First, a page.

BC Ferries’ annual report to the Ferry Commission was published on 31 July. The report provides detailed analysis of each route’s operations for the previous fiscal year, and is the basis upon which the performance tables on this website are compiled.
As already reported, vehicle and passenger traffic on Route 19 (Nanaimo to Gabriola) declined by 4% last year. The average number of vehicles per sailing reduced from 33 to 32, and passengers declined from 71 per sailing to 68. Yet the number of reported overloads increased slightly from 4.0% to 4.2% – which suggests that the busiest sailings are getting busier and the quieter sailings becoming even quieter.
The good news is that on-time performance hit an all-time high of 93% this year – up dramatically from 80% two years ago – thanks, no doubt, to the combined effects of the current schedule and the continuing decline in traffic.
Every year, BC Ferries is required to run a specified number of sailings on each route. For route 19, that means 5,748 round trips in 2011/12 (up slightly from last year because 2012 is a leap year). Only 3 round trips were cancelled during the year – quite an achievement given the disruption caused by the unexpected closure of Nanaimo Harbour last summer. The water-taxi brought in to maintain a service for walk-on passengers made an extra 314 round trips, the costs of which were, we are told, recovered from the erring contractor’s insurance.
In their report to the Commission, BCF claims a significant increase in the number of car spaces offered this year; up by almost 11,000 over last year. That’s three times more than we would expect, even in a leap year…. so how can that be? The answer, we suspect, is that BCF’s calculations assume that the extra sailings provided extra car space too – on the water taxi! They didn’t, of course, so the likely reality is that the 812,000 vehicle capacity claimed was actually nearer to 804,000. What that means then is that the all-important utilisation figure for the route (which BCF reports as having dropped from 47.9% last year to 45.1%) is probably 45.6%. Not a huge difference in the greater scheme of things, but with the Province threatening to axe $30 million of under-utilised sailings over the next couple of years, it would be good to know that the performance of the Gabriola route has been reported correctly.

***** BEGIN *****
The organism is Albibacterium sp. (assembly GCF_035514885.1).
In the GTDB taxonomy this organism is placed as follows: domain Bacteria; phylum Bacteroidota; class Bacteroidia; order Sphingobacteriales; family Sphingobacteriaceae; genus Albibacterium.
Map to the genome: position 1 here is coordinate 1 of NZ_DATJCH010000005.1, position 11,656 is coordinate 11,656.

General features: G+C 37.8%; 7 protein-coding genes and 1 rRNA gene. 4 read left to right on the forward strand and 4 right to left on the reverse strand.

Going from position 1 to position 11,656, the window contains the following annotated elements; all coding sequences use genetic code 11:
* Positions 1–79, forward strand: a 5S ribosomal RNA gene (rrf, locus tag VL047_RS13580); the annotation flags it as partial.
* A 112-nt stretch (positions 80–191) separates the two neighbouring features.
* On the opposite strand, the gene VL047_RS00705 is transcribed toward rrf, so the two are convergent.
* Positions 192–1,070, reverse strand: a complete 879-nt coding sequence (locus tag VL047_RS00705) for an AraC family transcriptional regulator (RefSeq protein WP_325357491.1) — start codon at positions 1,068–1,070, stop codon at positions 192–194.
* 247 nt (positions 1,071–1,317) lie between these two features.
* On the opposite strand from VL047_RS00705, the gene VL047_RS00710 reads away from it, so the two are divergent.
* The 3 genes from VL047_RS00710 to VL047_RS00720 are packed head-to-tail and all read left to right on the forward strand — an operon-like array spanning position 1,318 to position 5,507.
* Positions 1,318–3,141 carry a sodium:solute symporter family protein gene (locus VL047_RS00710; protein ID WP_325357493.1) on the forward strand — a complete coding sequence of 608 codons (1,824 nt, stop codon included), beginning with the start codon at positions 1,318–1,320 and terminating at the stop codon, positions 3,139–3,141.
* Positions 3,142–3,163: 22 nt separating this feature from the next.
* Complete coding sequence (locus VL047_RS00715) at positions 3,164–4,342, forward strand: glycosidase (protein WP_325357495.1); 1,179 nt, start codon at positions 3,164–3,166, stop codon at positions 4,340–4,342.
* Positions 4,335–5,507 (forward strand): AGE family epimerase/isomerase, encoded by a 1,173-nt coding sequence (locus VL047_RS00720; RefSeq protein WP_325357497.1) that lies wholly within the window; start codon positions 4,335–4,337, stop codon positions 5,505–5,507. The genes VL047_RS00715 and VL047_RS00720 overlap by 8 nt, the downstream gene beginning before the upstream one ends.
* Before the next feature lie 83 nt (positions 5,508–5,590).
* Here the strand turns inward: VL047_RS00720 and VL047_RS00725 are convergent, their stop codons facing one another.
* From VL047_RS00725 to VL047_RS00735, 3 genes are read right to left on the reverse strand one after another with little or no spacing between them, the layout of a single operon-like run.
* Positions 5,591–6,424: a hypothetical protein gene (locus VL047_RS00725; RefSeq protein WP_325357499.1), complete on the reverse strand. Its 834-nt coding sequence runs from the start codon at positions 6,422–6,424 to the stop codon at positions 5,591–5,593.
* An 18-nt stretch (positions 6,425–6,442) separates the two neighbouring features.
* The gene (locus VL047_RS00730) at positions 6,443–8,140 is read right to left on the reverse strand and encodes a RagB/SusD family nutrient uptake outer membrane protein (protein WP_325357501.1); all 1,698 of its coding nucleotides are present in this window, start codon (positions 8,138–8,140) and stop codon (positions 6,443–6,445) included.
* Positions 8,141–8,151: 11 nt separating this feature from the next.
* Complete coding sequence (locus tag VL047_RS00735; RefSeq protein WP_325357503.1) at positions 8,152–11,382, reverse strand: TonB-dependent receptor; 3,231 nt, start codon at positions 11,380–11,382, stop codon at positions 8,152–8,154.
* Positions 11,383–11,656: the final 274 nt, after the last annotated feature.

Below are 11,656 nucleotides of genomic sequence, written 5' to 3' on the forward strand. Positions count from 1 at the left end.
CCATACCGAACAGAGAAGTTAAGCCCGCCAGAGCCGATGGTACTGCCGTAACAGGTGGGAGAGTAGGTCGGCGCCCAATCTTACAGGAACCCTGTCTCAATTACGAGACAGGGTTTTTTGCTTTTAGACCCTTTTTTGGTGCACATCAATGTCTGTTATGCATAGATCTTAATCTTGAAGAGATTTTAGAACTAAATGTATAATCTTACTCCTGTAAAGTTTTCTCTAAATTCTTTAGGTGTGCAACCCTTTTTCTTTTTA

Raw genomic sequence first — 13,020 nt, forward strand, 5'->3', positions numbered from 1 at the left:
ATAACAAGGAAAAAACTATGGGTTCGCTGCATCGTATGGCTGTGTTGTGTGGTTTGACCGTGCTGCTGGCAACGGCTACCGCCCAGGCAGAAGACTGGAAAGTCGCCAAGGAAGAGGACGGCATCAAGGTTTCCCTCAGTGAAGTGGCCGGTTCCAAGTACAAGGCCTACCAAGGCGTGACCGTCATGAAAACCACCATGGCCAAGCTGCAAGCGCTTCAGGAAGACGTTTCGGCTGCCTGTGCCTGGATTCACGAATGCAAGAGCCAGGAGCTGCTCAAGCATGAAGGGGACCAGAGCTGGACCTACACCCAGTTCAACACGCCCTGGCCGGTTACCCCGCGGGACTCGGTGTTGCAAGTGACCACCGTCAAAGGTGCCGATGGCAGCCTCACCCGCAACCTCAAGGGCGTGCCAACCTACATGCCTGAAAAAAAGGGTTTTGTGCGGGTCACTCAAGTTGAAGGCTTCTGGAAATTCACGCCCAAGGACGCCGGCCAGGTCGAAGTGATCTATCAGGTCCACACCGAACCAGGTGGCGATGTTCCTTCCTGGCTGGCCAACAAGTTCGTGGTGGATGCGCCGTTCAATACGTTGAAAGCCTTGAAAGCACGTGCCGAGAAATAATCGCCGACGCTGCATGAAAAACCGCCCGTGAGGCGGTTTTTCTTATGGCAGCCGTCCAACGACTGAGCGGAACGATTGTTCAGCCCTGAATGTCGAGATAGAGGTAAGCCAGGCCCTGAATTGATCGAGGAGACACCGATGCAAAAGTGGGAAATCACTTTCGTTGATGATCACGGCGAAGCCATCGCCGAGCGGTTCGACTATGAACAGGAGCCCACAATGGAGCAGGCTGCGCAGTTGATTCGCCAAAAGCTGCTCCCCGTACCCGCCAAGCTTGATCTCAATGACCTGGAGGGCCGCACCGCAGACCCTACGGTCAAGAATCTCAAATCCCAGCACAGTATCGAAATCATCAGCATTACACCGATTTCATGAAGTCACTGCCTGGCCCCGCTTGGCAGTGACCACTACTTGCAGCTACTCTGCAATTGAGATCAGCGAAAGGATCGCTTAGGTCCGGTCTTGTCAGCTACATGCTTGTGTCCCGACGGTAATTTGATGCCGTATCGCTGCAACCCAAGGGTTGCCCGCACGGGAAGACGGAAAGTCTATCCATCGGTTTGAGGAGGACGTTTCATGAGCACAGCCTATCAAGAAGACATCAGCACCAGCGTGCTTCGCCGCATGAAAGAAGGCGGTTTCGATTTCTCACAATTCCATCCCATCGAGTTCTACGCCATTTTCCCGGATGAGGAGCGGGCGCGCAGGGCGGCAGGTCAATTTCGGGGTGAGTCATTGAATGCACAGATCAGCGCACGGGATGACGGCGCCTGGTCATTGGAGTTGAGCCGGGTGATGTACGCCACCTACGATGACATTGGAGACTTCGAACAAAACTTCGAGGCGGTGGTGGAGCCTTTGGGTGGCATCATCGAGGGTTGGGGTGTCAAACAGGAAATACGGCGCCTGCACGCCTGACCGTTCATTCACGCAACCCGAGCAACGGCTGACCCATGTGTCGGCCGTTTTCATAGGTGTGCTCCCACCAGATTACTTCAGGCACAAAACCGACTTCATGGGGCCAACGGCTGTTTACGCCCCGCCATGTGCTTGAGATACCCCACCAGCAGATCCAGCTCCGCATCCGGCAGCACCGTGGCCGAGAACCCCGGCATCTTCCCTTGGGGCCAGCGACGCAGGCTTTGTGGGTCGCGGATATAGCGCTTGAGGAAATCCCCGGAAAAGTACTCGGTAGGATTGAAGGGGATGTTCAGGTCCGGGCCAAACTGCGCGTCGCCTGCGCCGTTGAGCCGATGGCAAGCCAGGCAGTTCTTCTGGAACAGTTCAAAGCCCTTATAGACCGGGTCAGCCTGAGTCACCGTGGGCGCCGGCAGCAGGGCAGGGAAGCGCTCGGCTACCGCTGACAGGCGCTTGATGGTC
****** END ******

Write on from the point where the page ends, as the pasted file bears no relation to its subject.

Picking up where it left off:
The financial performance of Route 19 declined further this year too. Operating costs rose by $236,000 (3.2%) but revenue also increased by $58,000 – thanks, primarily to almost $100,000 of extra income from Social Program Fees (students, seniors and health trips). Thus, despite a 4% decrease in passengers, BC Ferries actually received more in revenue because the Province funds students and seniors at full fare, while many of us travel at reduced (Experience Card) rates.
The bad news is that the cost of financing the capital investment in vessels and terminals rose last year by almost $450,000, reflecting the first full-year impact of Quinsam’s $20m refurbishment as well as some of the cost of the Nanaimo Harbour redevelopment. All of which results in the shortfall on route 19 (after Provincial support is taken into account) rising from $164,000 to $286,000 this year.